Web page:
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November 1, 2009

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Prosecco's beautiful Italian bubbles more affordable than Champagne

NO one loves Champagne more than me; I adore the stuff but not the price tag. The cost of Champagne makes it a wine almost exclusively for special occasions, not everyday drinking. What are lovers of bubbles to do?

The answer is Prosecco, Italy's charming and affordable sparkling wine. The word Prosecco refers to the white wine grape that's grown in the eastern part of Veneto. It can be used to make still white wines but is most famous for making lively, crisp and fruity sparkling wines.

Sometimes a little pinot blanco or pinot grigio is added to the Prosecco wines. These sparklers can be sweet or dry and only slightly sparkling, referred to as "Frizzante," or fully sparkling, that are called "Spumante."

Unlike Champagne that undergoes a second fermentation in the bottle, Prosecco sparkling wines are made using the Charmat method where the second fermentation is in pressurized stainless steel tanks. This process is quicker and less costly than the Champagne method and in Veneto results in wines that are delightfully fresh and best enjoyed young. In general, the best Prosecco wines come from the DOC named Prosecco di Conegliano-Valdobbiadene. If you see the words Canegliano or Valdobbiadene on the label of a bottle of Prosecco you are probably in good shape. Here are three excellent reasons why you should make Prosecco part of your wine life.


Old wine guys like myself can remember a time more than two decades ago when there were numerous sweet and semi-sweet Proseccos that were pretty awful. Times have certainly changed and today there are more dry style Proseccos and over the past few decades the improvement in quality has been astounding. Never before have I tasted so many delicious Proseccos that range from easy-drinking and charmingly light to more serious, weighty and complex wines.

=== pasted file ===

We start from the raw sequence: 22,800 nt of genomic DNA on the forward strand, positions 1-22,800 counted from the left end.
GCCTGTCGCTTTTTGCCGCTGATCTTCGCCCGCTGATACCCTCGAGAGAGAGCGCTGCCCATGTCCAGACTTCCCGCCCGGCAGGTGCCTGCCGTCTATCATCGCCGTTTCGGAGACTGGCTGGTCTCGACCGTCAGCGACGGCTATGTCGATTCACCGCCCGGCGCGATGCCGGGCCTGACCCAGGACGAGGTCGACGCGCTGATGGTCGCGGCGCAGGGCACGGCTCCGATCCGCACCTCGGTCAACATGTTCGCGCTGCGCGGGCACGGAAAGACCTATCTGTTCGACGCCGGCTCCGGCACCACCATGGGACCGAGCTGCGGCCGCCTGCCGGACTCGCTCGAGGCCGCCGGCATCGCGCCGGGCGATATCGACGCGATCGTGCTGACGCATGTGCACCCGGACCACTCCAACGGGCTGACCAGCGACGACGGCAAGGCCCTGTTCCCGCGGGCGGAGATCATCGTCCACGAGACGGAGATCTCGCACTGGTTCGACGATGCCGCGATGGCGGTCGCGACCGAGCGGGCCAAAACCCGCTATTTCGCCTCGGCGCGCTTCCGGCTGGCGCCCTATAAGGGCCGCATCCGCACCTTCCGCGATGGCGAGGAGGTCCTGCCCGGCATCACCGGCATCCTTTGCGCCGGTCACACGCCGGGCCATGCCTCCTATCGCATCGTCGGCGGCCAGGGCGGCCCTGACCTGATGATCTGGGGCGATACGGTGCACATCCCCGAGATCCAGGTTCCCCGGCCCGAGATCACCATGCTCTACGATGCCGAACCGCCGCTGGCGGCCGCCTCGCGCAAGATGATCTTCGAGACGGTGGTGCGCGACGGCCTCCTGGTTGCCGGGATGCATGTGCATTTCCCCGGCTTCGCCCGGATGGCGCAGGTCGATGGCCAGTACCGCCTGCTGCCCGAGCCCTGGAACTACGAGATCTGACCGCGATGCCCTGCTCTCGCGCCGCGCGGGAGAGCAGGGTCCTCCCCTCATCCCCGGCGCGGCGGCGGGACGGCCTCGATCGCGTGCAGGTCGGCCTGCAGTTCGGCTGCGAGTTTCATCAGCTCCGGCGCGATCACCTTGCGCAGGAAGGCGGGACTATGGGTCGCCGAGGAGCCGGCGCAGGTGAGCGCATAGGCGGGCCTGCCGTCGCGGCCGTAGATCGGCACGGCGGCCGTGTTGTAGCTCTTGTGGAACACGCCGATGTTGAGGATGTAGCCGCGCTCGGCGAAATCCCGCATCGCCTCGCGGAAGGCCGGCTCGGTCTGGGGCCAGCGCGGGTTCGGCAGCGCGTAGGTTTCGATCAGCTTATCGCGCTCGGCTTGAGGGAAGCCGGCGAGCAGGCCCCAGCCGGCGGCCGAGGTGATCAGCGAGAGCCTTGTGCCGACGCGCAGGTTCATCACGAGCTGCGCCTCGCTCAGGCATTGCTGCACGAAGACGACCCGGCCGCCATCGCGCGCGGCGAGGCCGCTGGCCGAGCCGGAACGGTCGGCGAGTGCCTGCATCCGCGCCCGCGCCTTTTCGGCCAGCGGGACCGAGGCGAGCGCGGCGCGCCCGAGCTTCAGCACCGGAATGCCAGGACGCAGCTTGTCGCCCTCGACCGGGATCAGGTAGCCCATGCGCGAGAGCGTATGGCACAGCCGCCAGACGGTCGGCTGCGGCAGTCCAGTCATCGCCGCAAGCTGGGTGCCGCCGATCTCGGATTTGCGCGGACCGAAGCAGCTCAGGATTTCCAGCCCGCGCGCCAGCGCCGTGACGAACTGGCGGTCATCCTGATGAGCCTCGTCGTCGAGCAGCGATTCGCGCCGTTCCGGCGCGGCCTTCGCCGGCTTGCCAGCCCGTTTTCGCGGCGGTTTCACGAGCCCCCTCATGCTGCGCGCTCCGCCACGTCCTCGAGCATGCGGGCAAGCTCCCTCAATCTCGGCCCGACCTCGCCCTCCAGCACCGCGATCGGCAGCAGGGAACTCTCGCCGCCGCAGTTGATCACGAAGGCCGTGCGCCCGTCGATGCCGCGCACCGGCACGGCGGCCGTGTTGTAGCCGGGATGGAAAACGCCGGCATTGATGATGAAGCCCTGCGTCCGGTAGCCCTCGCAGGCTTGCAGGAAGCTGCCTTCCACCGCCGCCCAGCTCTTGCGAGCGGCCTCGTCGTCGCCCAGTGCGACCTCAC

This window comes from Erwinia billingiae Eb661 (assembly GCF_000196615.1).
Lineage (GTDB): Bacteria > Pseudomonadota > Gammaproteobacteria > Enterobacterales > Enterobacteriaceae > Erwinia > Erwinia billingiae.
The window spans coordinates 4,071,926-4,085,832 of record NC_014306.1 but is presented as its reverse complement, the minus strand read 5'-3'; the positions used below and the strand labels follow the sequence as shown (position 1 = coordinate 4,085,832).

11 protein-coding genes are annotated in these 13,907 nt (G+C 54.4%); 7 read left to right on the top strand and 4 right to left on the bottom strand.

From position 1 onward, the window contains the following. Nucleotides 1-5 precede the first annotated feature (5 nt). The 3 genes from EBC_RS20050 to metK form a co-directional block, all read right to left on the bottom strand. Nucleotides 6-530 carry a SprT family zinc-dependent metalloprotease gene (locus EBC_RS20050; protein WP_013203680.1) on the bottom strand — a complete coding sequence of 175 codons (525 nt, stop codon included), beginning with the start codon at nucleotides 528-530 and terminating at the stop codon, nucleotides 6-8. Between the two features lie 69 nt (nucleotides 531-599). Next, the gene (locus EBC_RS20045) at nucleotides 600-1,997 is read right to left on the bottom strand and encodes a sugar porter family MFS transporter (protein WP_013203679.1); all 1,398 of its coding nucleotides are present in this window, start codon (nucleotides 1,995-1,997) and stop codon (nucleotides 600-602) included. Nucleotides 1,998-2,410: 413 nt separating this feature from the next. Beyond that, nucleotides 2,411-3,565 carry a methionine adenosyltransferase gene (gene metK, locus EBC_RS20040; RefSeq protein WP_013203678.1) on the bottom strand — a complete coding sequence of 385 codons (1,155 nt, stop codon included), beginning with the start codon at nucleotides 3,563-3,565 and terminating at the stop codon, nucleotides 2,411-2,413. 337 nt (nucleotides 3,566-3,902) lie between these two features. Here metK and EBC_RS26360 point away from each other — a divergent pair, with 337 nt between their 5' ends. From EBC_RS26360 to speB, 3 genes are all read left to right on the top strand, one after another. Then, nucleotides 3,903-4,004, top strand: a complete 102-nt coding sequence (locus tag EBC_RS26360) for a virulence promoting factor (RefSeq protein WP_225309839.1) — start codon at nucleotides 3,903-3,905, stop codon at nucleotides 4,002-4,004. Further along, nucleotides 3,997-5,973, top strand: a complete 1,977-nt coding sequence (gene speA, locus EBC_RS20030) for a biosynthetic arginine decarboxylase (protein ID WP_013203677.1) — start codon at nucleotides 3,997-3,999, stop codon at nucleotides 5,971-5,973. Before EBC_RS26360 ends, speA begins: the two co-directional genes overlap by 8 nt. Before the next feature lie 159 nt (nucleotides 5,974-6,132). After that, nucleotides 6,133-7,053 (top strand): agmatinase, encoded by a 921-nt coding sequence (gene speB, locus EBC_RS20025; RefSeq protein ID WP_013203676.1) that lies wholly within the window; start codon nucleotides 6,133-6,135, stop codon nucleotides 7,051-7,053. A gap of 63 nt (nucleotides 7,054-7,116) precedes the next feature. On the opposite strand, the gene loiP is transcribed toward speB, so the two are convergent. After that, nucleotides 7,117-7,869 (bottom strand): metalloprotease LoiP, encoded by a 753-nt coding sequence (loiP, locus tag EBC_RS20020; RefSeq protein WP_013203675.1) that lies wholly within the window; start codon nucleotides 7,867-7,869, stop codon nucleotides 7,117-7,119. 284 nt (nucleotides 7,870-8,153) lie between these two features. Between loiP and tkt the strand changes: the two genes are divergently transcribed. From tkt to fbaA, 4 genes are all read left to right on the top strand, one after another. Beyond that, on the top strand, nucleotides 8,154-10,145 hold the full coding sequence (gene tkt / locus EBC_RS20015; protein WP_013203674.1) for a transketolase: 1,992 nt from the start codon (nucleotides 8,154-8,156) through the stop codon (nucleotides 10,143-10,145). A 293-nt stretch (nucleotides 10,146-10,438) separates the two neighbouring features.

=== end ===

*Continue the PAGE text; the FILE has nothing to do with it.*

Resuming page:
The lightly colored Prosecco sparkling wines offer generous apple and citrus flavors and have lively small bubbles. Their crisp and clean character makes them perfect as an aperitif and also very nice with a variety of foods. While Proseccos undoubtedly match well with many Italian dishes, my particular passion is pairing these bubbling beauties with Chinese cuisine.

Their unpretentious and open character makes them lovely companions to popular Cantonese dim sum treats like Deep-fried Shrimp in Beancurd Skin as well as Shanghai appetizer Stewed Baby Carp with Scallions. We've only just started to discover how beautifully suited Prosecco wines are with Chinese cuisine. I invite you to savor a bottle of Prosecco with your next Chinese meal. I prefer my Prosecco in its glorious purity, but I do have many friends who enjoy mixing it with fruit juices for a refined summer refresher. One example is the famous Venetian cocktail Bellini that's a combination of Prosecco and peach juice.


In Shanghai, a good bottle of Prosecco is still a fraction of the cost of a bottle of Champagne. The price/quality ratio also compares favorably with most good-quality European and New World still white wines. Some of the Prosecco sparkling wines available in Shanghai that I recommend are Tenuta S. Anna Prosecco Spumante Sparkling, Tenuta S. Anna Cuvee Rose Sparkling, Villa Pasini Prosecco Spumante and Zonin Prosecco Special Cuvee.

All are sure to deliver delicious bubbly happiness at reasonable prices.

How to enjoy Prosecco:

A generous Champagne flute is perfect for Prosecco but if that's not available a tall sauvignon blanc style white wine glass is also fine; Prosecco should always be served chilled, ideally about 8 degrees Celsius and if you enjoy the bottle slowly, put some kind of stopper or cork in to preserve the bubbles.


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